The alliance now claims 160 institutional members, including the Rainforest Action Network and the Earth Island Institute. Its newsletter, Auto-Free Times, circulates to 15,000 readers. "They’re part of the anti-sprawl folklore," says subscriber Larry Bohlen, co-chair of the Sierra Club Challenge to Sprawl Campaign in Washington, D.C. "I hope they’ll grow in exposure."
Not everyone shares that view, of course. "Asphalt has its uses," says Brian Sobel, a former member of the city council in Petaluma, south of Arcata. Sobel would like to improve the area’s traffic situation by widening Highway 101, the artery connecting the two towns to each other and to the state’s big cities. Land-use laws are the way to control sprawl, he argues. "It hasn’t worked to make people’s commutes so horrible they stop driving."
In response to such thinking, Lundberg has tried to make his own life an example of just how feasible life without cars–and other energy-grubbing machinery–can be. He parted company with his last automobile in 1989, turning to a bicycle for most of his transportation needs. Shortly afterward, he did away with his television and refrigerator. Then he tore up the driveway of his house to plant squash, kale, and potatoes. And last year, for good measure, he sold the house as well, planning an itinerant lifestyle.
The changes haven’t come without cost; two marriages have gone the way of the appliances. On the other hand, among Lundberg’s most devoted followers is the eldest of his two daughters, 19-year-old Spring Lundberg, who came to live with him when she was 8. She can remember craving a car in her preteen years, but gradually her father–who called her a conformist for getting A’s in school–won her to his alternative outlook. She never did learn to drive. In the fall of 1997 she was pepper-sprayed during an Earth First! sit-in at the offices of the Pacific Lumber Company. She now spends her time working odd jobs and wandering from one demonstration to the next. "I’ve gotten arrested more than he has," she says.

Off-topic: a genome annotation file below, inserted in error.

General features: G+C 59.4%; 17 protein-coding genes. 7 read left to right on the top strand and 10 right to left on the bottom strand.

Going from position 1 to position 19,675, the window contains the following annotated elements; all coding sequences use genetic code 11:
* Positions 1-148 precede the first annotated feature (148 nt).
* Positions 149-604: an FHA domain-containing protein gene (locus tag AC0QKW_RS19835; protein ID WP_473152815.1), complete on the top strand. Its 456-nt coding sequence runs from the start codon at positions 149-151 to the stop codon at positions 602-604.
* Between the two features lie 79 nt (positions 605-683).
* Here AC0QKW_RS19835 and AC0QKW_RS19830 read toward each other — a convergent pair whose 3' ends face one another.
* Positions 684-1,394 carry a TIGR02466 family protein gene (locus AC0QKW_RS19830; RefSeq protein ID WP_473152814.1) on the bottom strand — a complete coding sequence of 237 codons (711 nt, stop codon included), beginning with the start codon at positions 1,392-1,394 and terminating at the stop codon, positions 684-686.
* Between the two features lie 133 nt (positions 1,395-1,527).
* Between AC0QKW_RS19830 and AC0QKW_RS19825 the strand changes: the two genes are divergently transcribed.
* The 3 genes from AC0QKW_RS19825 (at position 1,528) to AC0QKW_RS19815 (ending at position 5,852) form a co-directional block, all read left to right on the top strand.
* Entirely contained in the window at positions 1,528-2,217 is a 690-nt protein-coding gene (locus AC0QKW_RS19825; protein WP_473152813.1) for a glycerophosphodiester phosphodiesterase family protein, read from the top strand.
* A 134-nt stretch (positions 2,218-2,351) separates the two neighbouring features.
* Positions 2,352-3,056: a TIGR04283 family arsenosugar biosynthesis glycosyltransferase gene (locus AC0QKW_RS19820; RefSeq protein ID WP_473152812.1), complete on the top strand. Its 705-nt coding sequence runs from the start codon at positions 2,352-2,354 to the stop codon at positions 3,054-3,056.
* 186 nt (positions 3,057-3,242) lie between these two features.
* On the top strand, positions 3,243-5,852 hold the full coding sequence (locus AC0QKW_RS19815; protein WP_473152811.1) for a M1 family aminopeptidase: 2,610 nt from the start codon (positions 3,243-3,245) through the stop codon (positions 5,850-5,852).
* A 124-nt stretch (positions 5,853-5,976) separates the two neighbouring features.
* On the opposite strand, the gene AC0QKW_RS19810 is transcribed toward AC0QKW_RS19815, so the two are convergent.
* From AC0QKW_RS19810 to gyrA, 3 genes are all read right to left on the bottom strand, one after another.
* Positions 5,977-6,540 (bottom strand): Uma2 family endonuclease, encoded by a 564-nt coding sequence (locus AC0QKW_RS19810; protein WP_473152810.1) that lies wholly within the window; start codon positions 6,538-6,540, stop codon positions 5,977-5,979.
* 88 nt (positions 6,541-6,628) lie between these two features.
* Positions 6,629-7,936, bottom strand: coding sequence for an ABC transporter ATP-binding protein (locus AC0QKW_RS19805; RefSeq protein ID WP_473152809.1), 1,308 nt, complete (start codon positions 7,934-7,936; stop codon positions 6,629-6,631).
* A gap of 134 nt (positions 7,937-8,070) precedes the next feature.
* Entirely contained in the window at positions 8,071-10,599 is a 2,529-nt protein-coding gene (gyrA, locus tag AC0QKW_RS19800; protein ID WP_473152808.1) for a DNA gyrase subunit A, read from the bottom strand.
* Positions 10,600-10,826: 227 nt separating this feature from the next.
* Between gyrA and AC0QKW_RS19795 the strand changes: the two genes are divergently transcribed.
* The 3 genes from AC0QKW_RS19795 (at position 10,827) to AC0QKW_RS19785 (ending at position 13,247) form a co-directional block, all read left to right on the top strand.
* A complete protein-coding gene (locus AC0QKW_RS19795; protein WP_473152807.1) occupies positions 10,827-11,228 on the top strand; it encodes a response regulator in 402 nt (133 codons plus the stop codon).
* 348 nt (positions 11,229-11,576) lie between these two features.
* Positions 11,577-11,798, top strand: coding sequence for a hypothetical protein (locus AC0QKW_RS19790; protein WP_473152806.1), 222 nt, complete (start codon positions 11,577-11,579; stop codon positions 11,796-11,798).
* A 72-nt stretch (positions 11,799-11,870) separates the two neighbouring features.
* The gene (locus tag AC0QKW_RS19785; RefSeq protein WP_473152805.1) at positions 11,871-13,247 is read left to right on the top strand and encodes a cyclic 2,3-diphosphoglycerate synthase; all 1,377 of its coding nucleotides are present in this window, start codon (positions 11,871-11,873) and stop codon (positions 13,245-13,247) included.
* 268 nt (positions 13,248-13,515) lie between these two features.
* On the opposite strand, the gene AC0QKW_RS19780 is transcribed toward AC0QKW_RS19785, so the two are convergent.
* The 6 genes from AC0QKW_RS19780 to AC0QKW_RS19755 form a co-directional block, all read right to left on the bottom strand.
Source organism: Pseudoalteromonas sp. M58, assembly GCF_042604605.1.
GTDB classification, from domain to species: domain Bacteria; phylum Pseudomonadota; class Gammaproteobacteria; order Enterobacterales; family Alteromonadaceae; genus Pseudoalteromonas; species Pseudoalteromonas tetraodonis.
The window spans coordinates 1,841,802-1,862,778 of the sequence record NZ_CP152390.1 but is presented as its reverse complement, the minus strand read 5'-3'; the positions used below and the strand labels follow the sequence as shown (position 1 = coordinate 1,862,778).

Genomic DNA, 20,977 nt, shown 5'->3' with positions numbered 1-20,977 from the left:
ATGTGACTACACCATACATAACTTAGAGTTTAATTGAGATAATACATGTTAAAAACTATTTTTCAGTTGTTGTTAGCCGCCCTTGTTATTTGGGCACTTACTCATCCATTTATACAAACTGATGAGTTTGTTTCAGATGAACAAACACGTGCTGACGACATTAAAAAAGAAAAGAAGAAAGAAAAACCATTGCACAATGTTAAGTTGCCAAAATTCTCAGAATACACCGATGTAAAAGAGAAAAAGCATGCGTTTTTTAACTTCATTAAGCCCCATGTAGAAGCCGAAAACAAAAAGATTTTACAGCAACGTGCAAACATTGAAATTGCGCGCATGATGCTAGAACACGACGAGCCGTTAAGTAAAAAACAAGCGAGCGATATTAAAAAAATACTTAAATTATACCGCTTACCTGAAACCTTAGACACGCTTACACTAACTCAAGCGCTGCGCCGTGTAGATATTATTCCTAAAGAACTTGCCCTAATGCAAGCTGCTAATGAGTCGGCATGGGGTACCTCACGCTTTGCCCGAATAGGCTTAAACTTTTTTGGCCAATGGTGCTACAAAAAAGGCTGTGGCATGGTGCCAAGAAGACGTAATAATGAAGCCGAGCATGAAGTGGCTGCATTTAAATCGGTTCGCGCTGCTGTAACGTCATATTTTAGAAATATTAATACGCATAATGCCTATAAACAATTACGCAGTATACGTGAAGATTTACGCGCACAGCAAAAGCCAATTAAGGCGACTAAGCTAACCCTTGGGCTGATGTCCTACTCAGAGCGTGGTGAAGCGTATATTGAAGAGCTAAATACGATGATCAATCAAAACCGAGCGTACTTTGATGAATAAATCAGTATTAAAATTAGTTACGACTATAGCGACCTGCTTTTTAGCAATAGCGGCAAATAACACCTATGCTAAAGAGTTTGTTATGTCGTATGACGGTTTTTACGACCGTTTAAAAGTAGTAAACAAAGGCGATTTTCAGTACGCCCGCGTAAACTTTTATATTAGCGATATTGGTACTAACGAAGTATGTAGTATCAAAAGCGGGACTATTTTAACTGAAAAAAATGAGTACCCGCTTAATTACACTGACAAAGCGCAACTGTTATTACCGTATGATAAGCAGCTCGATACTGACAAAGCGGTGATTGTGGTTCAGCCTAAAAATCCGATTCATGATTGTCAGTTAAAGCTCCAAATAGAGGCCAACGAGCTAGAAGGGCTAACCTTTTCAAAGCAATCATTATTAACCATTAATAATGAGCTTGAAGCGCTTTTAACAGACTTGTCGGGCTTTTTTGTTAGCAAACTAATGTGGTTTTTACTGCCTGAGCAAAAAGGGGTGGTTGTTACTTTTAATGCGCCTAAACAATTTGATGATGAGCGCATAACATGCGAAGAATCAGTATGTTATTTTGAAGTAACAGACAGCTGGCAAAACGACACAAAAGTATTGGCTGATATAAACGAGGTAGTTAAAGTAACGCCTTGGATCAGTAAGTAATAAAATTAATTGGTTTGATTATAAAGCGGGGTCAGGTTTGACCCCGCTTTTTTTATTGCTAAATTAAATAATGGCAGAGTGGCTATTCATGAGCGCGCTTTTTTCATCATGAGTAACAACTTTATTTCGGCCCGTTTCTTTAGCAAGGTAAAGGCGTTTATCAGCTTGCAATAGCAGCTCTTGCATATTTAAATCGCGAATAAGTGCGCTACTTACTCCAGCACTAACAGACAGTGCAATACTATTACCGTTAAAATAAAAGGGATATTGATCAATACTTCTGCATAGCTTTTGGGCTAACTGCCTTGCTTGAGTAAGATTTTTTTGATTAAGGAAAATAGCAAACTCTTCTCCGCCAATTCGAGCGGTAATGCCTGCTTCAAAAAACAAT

More and more, Lundberg’s life is beginning to resemble his daughter’s. Dedicated to the purity of his vision, he has refused money from the natural-gas and electric-car lobbies. Sometimes that means he has to scrounge meals from Food Not Bombs, a left-wing charity that dishes out soup in Arcata’s public square. Soon he plans to leave his organization in the hands of his lieutenants and hit the road, singing with his band, the Depavers, and lecturing about the evils of autos. The farther he gets from his former high-stress, high-powered life, the happier he seems to be. As he prepares to pedal off down Highway 101, he believes he’s on the road to the future.
Laird Harrison is a freelance writer based in Oakland,
California. He writes for Time, People, and other publications.
© 2000 NASI
What you can Do
Get to the End of the Road: Contact the Alliance for a Paving Moratorium, P.O.
Box 4347, Arcata, CA 95518;
Sound off! Send a letter to the